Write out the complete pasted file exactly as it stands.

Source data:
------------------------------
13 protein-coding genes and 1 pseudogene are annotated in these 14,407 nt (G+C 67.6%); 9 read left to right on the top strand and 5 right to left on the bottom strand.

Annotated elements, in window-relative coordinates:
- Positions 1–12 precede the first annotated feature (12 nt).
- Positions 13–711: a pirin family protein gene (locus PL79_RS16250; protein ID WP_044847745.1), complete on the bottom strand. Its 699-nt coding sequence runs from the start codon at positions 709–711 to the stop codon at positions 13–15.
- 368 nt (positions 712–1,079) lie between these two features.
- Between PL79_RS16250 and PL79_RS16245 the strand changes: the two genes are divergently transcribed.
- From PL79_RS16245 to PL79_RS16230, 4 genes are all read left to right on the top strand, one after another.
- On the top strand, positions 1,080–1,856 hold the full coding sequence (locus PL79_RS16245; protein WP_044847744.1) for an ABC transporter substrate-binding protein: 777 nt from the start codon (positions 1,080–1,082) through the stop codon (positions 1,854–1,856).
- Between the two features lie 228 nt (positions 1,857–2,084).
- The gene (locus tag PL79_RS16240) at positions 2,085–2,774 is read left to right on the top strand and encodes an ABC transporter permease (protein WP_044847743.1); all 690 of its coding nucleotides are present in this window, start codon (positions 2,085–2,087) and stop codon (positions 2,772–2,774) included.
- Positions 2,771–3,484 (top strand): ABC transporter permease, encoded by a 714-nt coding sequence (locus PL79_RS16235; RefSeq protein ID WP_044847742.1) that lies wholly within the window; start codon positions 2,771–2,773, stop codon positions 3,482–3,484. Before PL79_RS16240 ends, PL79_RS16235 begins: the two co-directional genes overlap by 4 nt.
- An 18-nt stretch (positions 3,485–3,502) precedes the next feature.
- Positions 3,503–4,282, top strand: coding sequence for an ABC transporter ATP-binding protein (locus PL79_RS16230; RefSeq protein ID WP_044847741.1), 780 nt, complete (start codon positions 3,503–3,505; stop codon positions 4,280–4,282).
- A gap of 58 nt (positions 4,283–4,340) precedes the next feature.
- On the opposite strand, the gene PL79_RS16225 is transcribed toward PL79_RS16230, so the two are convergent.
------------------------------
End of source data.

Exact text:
13 protein-coding genes and 1 pseudogene are annotated in these 14,407 nt (G+C 67.6%); 9 read left to right on the top strand and 5 right to left on the bottom strand.

Annotated elements, in window-relative coordinates:
- Positions 1–12 precede the first annotated feature (12 nt).
- Positions 13–711: a pirin family protein gene (locus PL79_RS16250; protein ID WP_044847745.1), complete on the bottom strand. Its 699-nt coding sequence runs from the start codon at positions 709–711 to the stop codon at positions 13–15.
- 368 nt (positions 712–1,079) lie between these two features.
- Between PL79_RS16250 and PL79_RS16245 the strand changes: the two genes are divergently transcribed.
- From PL79_RS16245 to PL79_RS16230, 4 genes are all read left to right on the top strand, one after another.
- On the top strand, positions 1,080–1,856 hold the full coding sequence (locus PL79_RS16245; protein WP_044847744.1) for an ABC transporter substrate-binding protein: 777 nt from the start codon (positions 1,080–1,082) through the stop codon (positions 1,854–1,856).
- Between the two features lie 228 nt (positions 1,857–2,084).
- The gene (locus tag PL79_RS16240) at positions 2,085–2,774 is read left to right on the top strand and encodes an ABC transporter permease (protein WP_044847743.1); all 690 of its coding nucleotides are present in this window, start codon (positions 2,085–2,087) and stop codon (positions 2,772–2,774) included.
- Positions 2,771–3,484 (top strand): ABC transporter permease, encoded by a 714-nt coding sequence (locus PL79_RS16235; RefSeq protein ID WP_044847742.1) that lies wholly within the window; start codon positions 2,771–2,773, stop codon positions 3,482–3,484. Before PL79_RS16240 ends, PL79_RS16235 begins: the two co-directional genes overlap by 4 nt.
- An 18-nt stretch (positions 3,485–3,502) precedes the next feature.
- Positions 3,503–4,282, top strand: coding sequence for an ABC transporter ATP-binding protein (locus PL79_RS16230; RefSeq protein ID WP_044847741.1), 780 nt, complete (start codon positions 3,503–3,505; stop codon positions 4,280–4,282).
- A gap of 58 nt (positions 4,283–4,340) precedes the next feature.
- On the opposite strand, the gene PL79_RS16225 is transcribed toward PL79_RS16230, so the two are convergent.